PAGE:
Especially if those influencers are represented by an agency then the prices are a fucking fantasy that are pulling out of thin air. Do I think rates will go up? Yes. Do I think they should? No. Do I think we could run into a collapse of influencer pricing in the next few years because of over-saturation of supply? Yes. Go back read your high school economics book, tighten up that supply, let's create some scarcity, with scarcity prices, go up everybody is happy. If you're a small influencer the same theory applies as far as supply and demand. I don't think that micro influencers prices feel as inflated because they're inherently lower.

    While the CPMs may be high, that's cost per one thousand impressions. A foundational way that digital marketing people talk about buying media. The overall rate is so low it doesn't feel crazy. It's like 200 for every sponsored post or 300 or 500, that doesn't feel as crazy as 15,20,30 thousand for an Instagram post for some of those lot followers. Less of a concern in the micro space because for brands couple of 100 bucks is nothing.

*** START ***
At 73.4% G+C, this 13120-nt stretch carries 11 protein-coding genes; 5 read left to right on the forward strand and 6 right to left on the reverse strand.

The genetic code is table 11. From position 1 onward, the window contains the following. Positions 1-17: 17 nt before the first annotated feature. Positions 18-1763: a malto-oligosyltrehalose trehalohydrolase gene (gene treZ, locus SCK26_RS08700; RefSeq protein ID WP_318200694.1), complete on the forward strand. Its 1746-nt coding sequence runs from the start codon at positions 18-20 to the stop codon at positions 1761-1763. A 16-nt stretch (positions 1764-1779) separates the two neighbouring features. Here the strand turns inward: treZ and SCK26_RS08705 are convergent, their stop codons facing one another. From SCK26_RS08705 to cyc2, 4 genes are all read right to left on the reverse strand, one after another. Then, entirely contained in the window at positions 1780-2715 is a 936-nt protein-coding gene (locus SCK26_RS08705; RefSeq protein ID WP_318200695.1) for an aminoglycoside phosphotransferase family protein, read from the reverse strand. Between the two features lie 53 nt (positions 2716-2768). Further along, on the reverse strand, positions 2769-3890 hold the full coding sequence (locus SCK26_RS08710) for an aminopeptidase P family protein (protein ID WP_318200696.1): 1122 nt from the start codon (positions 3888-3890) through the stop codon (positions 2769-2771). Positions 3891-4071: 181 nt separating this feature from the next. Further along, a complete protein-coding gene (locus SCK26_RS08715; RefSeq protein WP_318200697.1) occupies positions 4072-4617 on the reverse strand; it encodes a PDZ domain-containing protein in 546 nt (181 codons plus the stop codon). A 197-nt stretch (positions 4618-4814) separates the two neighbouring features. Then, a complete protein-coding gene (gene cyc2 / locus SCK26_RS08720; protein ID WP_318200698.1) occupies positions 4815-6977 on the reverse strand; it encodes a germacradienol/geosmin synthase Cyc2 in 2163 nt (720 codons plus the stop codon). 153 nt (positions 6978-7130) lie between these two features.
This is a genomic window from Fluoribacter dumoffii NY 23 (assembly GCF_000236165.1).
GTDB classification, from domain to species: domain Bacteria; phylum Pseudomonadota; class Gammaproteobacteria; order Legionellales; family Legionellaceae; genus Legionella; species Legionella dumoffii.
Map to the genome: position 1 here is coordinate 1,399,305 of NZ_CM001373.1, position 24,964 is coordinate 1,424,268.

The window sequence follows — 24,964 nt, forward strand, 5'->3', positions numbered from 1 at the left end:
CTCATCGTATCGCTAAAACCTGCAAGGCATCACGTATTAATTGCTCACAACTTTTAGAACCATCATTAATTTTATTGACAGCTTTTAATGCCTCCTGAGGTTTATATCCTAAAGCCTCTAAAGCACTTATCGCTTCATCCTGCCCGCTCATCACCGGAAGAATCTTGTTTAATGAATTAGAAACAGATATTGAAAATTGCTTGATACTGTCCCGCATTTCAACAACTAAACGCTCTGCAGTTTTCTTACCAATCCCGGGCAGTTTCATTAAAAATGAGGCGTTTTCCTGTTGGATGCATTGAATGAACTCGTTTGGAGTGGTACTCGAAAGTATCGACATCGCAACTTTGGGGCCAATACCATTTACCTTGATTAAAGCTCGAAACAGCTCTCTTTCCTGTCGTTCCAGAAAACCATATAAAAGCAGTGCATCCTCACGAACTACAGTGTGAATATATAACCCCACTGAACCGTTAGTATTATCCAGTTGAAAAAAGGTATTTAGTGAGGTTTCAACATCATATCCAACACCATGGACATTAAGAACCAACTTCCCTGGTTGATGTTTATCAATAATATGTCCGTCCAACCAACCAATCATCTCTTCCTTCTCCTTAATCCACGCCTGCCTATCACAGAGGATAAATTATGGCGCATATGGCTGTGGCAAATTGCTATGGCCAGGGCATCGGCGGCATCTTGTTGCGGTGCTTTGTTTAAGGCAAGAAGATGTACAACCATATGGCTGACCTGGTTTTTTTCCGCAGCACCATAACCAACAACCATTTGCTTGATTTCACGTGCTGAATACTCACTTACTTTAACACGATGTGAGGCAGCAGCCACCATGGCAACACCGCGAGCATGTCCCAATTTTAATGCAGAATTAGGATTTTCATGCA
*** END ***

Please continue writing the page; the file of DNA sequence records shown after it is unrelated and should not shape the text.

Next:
Episode #127
    - Influencer Rates in 2019, Unboxing Videos, Hashtags
  • I've heard this a few times, both sides. Stories doing well, posts aren't. Posts doing well, stories aren't. It's interesting because we generally see stories and posts to be pretty tied. Generally, impressions-wise, if you get a 100 impressions on your post, you get 25 impressions on your story. So you're getting 25% of the amount of impressions on your story as you do on your posts. That's generally what we're seeing. So that is rare.

    First, I would ask, have your stories ever done well or have they always under-performed? If they've always under-performed, I think it is proof that maybe what you're doing there isn't interesting to your audience for some reason. The algorithm is not predatory. It's not just screwing you over. If they're not serving your stories to people, it's probably because people are skipping your stories. Again, my advice is not much different than it always is, which is test new things, track the data.